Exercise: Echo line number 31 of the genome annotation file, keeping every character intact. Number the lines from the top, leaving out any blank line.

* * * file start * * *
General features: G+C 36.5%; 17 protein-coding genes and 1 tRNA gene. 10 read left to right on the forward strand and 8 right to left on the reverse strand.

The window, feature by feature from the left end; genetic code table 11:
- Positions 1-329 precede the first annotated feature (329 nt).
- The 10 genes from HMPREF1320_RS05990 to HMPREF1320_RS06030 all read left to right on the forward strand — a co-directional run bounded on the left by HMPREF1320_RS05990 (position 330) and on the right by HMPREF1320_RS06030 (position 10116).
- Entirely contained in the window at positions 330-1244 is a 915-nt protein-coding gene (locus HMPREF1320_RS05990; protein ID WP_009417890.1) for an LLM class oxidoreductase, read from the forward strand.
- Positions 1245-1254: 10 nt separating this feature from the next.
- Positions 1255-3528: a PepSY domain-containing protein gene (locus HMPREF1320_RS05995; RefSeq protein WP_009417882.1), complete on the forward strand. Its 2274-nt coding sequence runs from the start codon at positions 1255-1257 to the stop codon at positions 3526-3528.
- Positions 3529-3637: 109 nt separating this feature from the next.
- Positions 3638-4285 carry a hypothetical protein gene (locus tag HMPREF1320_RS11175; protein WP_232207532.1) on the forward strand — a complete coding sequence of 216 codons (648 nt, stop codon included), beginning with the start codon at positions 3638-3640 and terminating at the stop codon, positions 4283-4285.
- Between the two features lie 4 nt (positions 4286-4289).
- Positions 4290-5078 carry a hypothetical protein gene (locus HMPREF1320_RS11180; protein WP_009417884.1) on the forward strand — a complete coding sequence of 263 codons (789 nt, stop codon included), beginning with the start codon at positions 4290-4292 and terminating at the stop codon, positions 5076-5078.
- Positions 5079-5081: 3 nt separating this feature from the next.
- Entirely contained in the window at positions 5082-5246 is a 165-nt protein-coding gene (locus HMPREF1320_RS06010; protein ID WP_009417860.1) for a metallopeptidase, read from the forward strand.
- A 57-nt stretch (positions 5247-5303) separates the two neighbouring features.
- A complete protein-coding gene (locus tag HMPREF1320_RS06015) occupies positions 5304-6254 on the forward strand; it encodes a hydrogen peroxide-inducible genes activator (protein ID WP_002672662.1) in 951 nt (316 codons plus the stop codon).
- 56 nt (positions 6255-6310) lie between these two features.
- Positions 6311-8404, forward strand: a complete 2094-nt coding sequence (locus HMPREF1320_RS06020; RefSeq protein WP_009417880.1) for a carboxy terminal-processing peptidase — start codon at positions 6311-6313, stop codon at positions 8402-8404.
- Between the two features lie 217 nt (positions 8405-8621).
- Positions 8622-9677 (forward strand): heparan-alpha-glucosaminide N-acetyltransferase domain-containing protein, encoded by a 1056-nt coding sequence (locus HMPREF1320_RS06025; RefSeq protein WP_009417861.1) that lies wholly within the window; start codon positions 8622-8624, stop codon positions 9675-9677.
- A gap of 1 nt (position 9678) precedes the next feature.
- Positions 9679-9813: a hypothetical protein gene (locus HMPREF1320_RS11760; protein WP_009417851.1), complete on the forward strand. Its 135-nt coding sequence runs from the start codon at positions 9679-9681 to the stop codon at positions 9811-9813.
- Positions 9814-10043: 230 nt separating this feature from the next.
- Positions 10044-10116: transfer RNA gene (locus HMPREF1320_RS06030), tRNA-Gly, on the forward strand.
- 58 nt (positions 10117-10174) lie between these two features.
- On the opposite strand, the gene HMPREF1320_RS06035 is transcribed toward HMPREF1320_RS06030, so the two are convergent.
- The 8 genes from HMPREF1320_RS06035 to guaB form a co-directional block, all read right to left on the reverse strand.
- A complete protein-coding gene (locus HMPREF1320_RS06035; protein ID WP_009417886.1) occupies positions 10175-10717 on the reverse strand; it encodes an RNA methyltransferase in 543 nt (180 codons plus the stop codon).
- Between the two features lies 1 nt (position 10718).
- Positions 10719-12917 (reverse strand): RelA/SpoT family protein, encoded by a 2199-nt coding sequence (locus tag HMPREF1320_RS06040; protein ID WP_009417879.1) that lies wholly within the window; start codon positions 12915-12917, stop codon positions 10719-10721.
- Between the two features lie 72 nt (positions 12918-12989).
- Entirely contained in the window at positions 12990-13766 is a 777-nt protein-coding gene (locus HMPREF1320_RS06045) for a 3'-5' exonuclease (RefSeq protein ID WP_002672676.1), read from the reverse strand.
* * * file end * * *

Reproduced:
- Entirely contained in the window at positions 12990-13766 is a 777-nt protein-coding gene (locus HMPREF1320_RS06045) for a 3'-5' exonuclease (RefSeq protein ID WP_002672676.1), read from the reverse strand.